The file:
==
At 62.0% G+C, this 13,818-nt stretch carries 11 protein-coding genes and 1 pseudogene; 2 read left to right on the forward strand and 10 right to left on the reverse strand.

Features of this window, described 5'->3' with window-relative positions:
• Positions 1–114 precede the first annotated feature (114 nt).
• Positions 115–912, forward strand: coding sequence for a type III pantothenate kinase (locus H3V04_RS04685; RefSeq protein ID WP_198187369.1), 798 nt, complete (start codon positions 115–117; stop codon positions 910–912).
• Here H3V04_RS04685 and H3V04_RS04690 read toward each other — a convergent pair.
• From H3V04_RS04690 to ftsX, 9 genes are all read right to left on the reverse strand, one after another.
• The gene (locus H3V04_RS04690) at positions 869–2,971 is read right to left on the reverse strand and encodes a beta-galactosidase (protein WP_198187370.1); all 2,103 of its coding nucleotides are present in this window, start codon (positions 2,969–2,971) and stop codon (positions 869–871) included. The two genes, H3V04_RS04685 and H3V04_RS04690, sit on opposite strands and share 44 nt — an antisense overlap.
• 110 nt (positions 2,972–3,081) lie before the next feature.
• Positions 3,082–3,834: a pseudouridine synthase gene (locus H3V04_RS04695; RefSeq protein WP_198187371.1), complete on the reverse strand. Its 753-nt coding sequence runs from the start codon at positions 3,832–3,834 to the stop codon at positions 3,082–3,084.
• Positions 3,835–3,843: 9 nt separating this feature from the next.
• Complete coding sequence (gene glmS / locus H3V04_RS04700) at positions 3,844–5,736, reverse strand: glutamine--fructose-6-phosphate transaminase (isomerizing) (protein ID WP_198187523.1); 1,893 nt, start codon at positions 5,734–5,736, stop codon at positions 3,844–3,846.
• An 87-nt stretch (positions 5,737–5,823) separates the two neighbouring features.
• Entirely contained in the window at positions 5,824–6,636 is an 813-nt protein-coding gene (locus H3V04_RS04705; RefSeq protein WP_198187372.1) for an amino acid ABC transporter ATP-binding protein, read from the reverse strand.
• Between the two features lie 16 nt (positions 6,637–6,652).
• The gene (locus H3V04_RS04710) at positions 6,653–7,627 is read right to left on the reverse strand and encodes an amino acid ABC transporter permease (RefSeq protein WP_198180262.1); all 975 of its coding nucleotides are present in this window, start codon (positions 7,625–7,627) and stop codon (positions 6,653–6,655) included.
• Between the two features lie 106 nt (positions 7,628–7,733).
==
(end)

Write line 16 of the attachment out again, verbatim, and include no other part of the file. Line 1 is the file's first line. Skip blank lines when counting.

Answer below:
• Between the two features lie 106 nt (positions 7,628–7,733).